Reverend Bob stops, raises his hand and his voice crescendos. “And by the powers vested in me by the GREAT STATE OF NEVADA, I prṓ-nounce you HUSBAND AND WIFE!” He lowers his arms and says, “You can kiss your bride.” He grins for the camera, and I half expect him to take a bow.

Reverend Bob has one more command as he directs the bride and groom. “Turn around and face the audience.” As my daughter takes her new husband’s arm, Reverend Bob shouts, “It is my great pleasure, ladies and gentlemen, to present . . .” He takes a deep breath, and the tinny-sounding piano replaces the Yanni music as the newly married couple rushes down the pink aisle. I hear the rustle of her beautiful dress and the two of them giggling as they go out into the hallway.

I feel the love they have for each other, and of course, I cry. My heart is pounding and now I’m sweating up my matronly mother-of-the-bride dress. My first born is beginning a new life, and I finally have a son. Ken kisses my cheek and takes my hand. We walk up the aisle and I feel sadness for everyone who missed this, sweet, simple wedding with a Vegas spin.

My daughter rushes toward me and she gives me a kiss. “Mom, we did it!” Her eyes are as wide as they were when she was four and discovered she could tie her own shoes.

I hug her. “Was it everything you dreamed of?”

“Oh yes, Mom. It was perfect. I got to be the princess, and I married my handsome prince. And I know we’ll live happily ever after.”

Now it was time for more pictures out in the “tropical” garden on the Flamingo property.

Before we join the wedding party, Ken says, “I know this isn’t the wedding you wanted for her, but you made her happy on her special day.” He puts his arm around me. “And Reverend Bob had one thing right.”

“Oh yeah, what was that?” I grinned.

“He said as time goes on, love will grow. And that’s what’s so amazing. Just when I think I can’t possibly love you any more, you do something incredible like you did today, and somehow my love for you grows more.” He kisses me like we were the ones who just got married.

A teardrop rolls down my cheek. “Shucks, darling,’” I say in a Reverend Bob drawl, “You just say all the right stuff.” I laugh and brush the tear away. “Let’s go have some fun!”

We run out of the chapel and join the others on the lawn where my daughter has never been more beautiful.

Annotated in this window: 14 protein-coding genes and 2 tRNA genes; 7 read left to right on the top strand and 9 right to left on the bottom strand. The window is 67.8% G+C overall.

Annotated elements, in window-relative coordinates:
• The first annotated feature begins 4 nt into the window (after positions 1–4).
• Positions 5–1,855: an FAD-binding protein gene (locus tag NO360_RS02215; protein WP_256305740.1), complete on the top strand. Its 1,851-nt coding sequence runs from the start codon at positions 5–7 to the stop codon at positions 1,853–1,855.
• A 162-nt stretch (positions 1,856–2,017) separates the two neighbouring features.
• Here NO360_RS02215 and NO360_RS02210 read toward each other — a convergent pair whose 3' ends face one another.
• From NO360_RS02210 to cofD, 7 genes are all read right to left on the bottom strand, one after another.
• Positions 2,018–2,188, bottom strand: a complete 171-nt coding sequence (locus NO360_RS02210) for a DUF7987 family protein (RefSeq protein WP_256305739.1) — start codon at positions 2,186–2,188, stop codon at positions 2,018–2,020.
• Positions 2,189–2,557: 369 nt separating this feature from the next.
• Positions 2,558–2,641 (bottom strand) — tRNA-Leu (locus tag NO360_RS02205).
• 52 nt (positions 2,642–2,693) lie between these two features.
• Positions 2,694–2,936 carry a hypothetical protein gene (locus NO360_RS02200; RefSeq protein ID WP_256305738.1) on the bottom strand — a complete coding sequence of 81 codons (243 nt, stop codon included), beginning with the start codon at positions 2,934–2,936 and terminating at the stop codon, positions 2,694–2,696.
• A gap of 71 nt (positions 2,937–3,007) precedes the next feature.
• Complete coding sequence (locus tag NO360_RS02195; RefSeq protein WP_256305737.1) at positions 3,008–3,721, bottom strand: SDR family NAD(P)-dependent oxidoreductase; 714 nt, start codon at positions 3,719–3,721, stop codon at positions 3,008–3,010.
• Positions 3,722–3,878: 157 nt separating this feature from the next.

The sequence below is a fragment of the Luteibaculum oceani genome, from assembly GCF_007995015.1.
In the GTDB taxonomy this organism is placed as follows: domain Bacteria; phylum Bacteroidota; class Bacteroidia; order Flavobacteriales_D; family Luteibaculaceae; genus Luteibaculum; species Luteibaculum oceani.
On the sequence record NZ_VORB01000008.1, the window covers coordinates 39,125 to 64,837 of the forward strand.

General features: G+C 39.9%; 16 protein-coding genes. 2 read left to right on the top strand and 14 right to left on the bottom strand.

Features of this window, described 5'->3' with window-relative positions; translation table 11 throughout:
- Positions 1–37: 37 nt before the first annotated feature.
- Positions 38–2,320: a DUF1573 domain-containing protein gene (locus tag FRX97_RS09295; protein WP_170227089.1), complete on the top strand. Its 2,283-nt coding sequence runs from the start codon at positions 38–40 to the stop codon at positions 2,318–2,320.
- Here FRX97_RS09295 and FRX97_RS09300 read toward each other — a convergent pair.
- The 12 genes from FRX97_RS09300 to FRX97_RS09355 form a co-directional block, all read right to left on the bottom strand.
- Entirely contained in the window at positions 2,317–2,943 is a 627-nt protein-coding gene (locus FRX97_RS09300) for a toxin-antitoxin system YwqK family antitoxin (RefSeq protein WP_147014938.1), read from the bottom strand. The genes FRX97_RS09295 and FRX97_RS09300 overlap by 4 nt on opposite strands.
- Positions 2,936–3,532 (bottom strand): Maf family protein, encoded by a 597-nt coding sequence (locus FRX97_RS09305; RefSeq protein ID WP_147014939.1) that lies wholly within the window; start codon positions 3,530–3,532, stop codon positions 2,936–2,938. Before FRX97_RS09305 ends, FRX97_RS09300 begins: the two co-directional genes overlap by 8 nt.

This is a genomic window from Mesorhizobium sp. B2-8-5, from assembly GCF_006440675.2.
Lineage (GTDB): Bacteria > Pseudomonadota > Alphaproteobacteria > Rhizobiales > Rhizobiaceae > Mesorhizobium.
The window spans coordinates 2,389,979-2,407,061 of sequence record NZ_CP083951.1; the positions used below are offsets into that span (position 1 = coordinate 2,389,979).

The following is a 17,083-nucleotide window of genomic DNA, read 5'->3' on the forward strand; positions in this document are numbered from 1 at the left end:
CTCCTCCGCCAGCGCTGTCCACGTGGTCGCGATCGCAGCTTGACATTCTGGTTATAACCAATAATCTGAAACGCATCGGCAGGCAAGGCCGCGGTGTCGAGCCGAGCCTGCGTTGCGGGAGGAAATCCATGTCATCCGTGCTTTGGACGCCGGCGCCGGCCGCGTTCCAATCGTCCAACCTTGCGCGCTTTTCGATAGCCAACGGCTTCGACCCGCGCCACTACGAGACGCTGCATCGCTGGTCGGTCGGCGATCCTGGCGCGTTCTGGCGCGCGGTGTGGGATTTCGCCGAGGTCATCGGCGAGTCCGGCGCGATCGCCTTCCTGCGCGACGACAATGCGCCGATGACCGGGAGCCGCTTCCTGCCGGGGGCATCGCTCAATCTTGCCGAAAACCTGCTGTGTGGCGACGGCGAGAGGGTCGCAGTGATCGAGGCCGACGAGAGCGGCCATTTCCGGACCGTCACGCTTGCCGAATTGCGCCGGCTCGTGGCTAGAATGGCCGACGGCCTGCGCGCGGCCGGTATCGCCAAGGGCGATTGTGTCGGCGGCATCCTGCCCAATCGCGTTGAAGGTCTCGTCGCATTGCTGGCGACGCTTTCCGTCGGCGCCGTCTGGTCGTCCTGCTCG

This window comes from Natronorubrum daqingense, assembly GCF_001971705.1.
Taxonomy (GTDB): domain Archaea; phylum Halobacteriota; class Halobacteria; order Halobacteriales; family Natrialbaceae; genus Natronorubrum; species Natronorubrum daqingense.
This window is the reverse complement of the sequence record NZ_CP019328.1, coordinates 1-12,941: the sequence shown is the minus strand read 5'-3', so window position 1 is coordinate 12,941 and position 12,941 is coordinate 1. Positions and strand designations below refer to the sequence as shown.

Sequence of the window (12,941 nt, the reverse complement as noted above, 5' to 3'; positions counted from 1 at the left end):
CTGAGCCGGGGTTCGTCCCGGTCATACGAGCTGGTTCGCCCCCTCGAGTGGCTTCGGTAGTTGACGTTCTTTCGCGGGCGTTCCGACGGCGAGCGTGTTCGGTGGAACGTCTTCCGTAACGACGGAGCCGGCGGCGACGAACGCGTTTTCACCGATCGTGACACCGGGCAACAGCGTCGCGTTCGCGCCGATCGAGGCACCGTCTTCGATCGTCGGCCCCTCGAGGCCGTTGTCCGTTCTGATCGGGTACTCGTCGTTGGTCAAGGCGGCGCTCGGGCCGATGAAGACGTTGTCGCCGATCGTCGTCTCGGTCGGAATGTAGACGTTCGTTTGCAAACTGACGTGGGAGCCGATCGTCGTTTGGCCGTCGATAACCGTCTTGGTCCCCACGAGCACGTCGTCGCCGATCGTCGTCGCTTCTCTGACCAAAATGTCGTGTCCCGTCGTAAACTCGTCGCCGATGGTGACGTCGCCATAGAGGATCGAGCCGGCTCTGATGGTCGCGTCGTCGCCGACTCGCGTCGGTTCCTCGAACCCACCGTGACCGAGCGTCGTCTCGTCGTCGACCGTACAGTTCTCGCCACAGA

The Wedding

Good morning, everyone. It’s Sunday Story Time. Pour your coffee and enjoy this tale about a Las Vegas wedding.

book clipart

The Wedding

2013 Copyright Barbara Celeste McCloskey

 

My daughter and her fiance left for Las Vegas by car two days before my husband Ken and I boarded a “FunJet.” We were early enough to get the best seats on the plane—right behind the bulkhead. That meant for three hours we stared at a carpeted wall. But unlike all the other passengers who were packed in like sardines, we had leg room.

“And what can I get you to drink?” A male flight attendant in a navy blue uniform asked.

“Ginger Ale, please.” I answered. For some reason, I only drink ginger ale on airplanes.

“There you are, miss.” He handed the golden liquid that was poured over too much ice.

“Thank you.” I said, knowing not to complain.

I turned to my husband, “He must want a tip, huh?” He called me “Miss.” I laughed.

Ken leaned over and kissed my check. “No, sweetheart. You look like a “Miss.”

“Why am I feeling so old, then?”

“It’s probably because your daughter is getting married tomorrow. Don’t all women feel that way when they see their daughters in wedding dresses?”

“I can’t speak for other women.” I said pouting. “You know what I wish?”

“What’s that?”

“I wish they will find the same happiness we’ve found together.” I leaned over and kissed his cheek. He smiled and took my hand.

 

We landed on schedule, and Mabel from the travel agency told us to take the Vegas Express shuttle to the Flamingo Hotel. There were dozens of buses lined up outside the baggage claim area and ours was the last one in the queue.

A skinny man leaned against the shuttle bus. He wore a large black Stetson pulled down over his eyes with a large white feather sticking out of the headband; he also had a toothpick sticking out of his mouth. He wore a red and blue plaid long-sleeve shirt with pearl studs for buttons. His pointy snakeskin cowboy boots with two-inch heels made this slight man appear very tall. Lose-fitting Levi’s were held up by a thick leather belt with a silver belt buckle as large as a hubcap. I giggled as I thought he must have seen one too many Marlboro cigarette commercials.

As Ken and I got closer to him, I noticed he didn’t bend his knees; I surmised he must have been breaking in a new pair of jeans. He tipped his hat like a throw-back from the saloon days and revealed his bulbous nose, a ruddy complexion, and a scraggly salt-and-pepper mustache. His ears stuck out like wings under his hat. “Howdy, ma’am. Welcome to Las Vegas! My name is Gus. What hotel you folks stayin’ at?” He smiled to reveal he was missing a front tooth.

I smiled back. “Thank you, Gus. We’re going to the Flamingo.” I handed him my overstuffed suitcase.

“All righty then.” Gus grunted as he threw our luggage into the belly of the bus.

Ken pushed me to the very back of the bus. “That guy is scary and I think he has a hanker’ for you, dahlin’.”

I laughed.  “Well, we are in Vegas, dahlin’” I drawled back at him.

Several more people boarded after us, and Gus announced over the loud speaker in a heavy western accent, “Ladies and gentlemen make yourselves comfortable, and we’ll get underway in gist a sec’.”

A few minutes later, he dropped down into the driver’s seat and looked into the overhead mirror. “For those of you who have never been to the desert before, let me be the first one to welcome you to the land of “lost wages.” He laughed at his own joke. No one else joined him. Gus muttered, “tough crowd,” and pulled away from the curb.